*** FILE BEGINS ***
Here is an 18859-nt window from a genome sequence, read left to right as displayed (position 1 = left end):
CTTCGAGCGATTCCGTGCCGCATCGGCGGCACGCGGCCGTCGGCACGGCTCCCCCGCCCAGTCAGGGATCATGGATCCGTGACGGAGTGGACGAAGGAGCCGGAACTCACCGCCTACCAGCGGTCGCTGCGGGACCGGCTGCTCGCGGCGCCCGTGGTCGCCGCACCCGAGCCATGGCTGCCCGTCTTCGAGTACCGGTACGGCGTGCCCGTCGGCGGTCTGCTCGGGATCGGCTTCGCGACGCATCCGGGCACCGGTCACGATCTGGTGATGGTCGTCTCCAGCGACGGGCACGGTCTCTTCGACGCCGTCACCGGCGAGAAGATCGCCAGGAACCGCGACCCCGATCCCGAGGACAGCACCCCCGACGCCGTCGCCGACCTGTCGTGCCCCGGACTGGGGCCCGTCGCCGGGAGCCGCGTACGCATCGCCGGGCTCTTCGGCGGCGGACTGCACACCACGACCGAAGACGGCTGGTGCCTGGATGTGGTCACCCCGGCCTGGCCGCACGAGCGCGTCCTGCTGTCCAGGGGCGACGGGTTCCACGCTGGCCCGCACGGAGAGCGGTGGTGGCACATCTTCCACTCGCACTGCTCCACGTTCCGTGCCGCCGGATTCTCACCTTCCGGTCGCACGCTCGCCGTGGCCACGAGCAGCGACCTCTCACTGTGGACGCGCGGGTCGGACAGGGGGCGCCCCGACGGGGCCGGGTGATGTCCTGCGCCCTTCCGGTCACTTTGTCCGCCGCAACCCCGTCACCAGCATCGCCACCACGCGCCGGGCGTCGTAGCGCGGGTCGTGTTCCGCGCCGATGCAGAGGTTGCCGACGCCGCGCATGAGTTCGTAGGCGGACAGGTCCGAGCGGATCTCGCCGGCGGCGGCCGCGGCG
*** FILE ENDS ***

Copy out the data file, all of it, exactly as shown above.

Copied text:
Here is an 18859-nt window from a genome sequence, read left to right as displayed (position 1 = left end):
CTTCGAGCGATTCCGTGCCGCATCGGCGGCACGCGGCCGTCGGCACGGCTCCCCCGCCCAGTCAGGGATCATGGATCCGTGACGGAGTGGACGAAGGAGCCGGAACTCACCGCCTACCAGCGGTCGCTGCGGGACCGGCTGCTCGCGGCGCCCGTGGTCGCCGCACCCGAGCCATGGCTGCCCGTCTTCGAGTACCGGTACGGCGTGCCCGTCGGCGGTCTGCTCGGGATCGGCTTCGCGACGCATCCGGGCACCGGTCACGATCTGGTGATGGTCGTCTCCAGCGACGGGCACGGTCTCTTCGACGCCGTCACCGGCGAGAAGATCGCCAGGAACCGCGACCCCGATCCCGAGGACAGCACCCCCGACGCCGTCGCCGACCTGTCGTGCCCCGGACTGGGGCCCGTCGCCGGGAGCCGCGTACGCATCGCCGGGCTCTTCGGCGGCGGACTGCACACCACGACCGAAGACGGCTGGTGCCTGGATGTGGTCACCCCGGCCTGGCCGCACGAGCGCGTCCTGCTGTCCAGGGGCGACGGGTTCCACGCTGGCCCGCACGGAGAGCGGTGGTGGCACATCTTCCACTCGCACTGCTCCACGTTCCGTGCCGCCGGATTCTCACCTTCCGGTCGCACGCTCGCCGTGGCCACGAGCAGCGACCTCTCACTGTGGACGCGCGGGTCGGACAGGGGGCGCCCCGACGGGGCCGGGTGATGTCCTGCGCCCTTCCGGTCACTTTGTCCGCCGCAACCCCGTCACCAGCATCGCCACCACGCGCCGGGCGTCGTAGCGCGGGTCGTGTTCCGCGCCGATGCAGAGGTTGCCGACGCCGCGCATGAGTTCGTAGGCGGACAGGTCCGAGCGGATCTCGCCGGCGGCGGCCGCGGCG